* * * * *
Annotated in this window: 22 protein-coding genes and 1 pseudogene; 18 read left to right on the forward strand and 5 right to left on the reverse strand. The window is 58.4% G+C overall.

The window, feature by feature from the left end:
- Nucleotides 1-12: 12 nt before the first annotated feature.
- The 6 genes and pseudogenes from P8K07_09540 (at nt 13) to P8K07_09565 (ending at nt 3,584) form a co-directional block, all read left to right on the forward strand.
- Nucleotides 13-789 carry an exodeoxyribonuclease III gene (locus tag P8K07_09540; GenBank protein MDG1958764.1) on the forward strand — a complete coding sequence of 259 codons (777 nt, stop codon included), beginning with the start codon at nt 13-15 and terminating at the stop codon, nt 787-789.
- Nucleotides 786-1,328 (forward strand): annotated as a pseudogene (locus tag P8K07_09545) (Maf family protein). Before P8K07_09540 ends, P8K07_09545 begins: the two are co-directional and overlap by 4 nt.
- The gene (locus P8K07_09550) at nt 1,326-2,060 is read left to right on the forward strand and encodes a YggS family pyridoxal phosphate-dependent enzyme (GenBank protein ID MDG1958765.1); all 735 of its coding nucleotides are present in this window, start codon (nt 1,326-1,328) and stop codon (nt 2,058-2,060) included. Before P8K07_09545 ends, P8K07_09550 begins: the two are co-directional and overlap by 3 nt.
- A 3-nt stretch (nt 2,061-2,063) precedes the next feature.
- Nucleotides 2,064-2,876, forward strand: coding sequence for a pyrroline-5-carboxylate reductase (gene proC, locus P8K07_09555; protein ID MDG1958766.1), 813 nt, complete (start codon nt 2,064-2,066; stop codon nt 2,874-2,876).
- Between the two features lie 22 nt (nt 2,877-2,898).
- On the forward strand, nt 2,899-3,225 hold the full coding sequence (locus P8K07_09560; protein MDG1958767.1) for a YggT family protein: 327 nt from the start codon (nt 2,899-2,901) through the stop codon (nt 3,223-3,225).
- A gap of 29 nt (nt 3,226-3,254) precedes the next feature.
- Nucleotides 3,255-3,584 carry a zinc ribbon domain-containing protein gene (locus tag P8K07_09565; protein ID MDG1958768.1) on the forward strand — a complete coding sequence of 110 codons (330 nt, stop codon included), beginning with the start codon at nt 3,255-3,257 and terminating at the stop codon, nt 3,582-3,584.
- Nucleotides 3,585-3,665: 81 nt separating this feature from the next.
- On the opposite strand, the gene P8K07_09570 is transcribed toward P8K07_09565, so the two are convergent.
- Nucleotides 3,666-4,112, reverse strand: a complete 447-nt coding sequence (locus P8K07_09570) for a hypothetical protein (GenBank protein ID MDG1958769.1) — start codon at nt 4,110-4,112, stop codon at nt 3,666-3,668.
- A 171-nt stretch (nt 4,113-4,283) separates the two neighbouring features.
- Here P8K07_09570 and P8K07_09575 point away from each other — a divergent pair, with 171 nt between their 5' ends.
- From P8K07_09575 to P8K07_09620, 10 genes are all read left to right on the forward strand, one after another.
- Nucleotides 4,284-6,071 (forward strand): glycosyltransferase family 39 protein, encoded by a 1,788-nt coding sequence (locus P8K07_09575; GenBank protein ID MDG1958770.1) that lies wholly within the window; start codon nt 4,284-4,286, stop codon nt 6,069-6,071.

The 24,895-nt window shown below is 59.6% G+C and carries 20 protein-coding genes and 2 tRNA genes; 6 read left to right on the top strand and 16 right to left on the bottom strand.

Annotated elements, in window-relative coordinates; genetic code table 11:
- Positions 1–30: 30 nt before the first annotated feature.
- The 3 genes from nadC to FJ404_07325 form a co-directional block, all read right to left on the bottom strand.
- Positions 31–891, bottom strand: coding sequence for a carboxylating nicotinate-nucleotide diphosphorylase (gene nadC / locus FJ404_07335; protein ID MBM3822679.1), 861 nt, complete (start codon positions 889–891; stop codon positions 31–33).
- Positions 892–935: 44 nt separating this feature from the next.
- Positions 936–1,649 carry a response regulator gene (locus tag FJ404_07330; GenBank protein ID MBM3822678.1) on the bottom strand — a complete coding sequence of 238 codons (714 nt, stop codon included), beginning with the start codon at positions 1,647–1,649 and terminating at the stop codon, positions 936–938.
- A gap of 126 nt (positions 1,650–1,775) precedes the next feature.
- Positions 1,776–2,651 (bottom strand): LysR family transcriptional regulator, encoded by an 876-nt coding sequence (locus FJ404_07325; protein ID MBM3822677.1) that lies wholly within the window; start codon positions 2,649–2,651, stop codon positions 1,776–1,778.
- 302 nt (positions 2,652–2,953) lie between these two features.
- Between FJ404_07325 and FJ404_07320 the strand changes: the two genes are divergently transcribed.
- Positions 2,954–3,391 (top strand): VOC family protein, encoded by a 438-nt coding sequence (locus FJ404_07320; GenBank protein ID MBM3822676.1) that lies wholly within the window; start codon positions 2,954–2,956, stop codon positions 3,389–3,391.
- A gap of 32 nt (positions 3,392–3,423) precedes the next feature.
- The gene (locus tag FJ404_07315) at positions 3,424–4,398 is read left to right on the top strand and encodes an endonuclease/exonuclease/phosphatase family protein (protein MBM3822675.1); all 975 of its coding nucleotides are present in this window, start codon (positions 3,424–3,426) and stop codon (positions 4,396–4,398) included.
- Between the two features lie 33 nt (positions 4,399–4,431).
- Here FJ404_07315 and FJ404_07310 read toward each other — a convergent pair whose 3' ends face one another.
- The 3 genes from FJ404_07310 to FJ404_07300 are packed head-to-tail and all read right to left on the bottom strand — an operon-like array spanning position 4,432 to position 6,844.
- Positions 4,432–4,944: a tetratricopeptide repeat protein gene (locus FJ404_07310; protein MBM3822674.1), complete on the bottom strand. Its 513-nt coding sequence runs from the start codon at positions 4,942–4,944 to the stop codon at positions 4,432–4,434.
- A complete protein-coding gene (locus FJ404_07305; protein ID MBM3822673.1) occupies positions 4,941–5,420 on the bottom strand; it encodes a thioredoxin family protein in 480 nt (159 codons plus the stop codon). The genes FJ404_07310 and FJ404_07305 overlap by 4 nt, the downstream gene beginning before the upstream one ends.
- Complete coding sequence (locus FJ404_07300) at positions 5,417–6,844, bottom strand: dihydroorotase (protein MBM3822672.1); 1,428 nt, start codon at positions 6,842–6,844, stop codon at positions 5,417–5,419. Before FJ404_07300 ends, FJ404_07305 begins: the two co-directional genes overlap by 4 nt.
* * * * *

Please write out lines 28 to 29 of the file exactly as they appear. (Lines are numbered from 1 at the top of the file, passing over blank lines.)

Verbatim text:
- A gap of 126 nt (positions 1,650–1,775) precedes the next feature.
- Positions 1,776–2,651 (bottom strand): LysR family transcriptional regulator, encoded by an 876-nt coding sequence (locus FJ404_07325; protein ID MBM3822677.1) that lies wholly within the window; start codon positions 2,649–2,651, stop codon positions 1,776–1,778.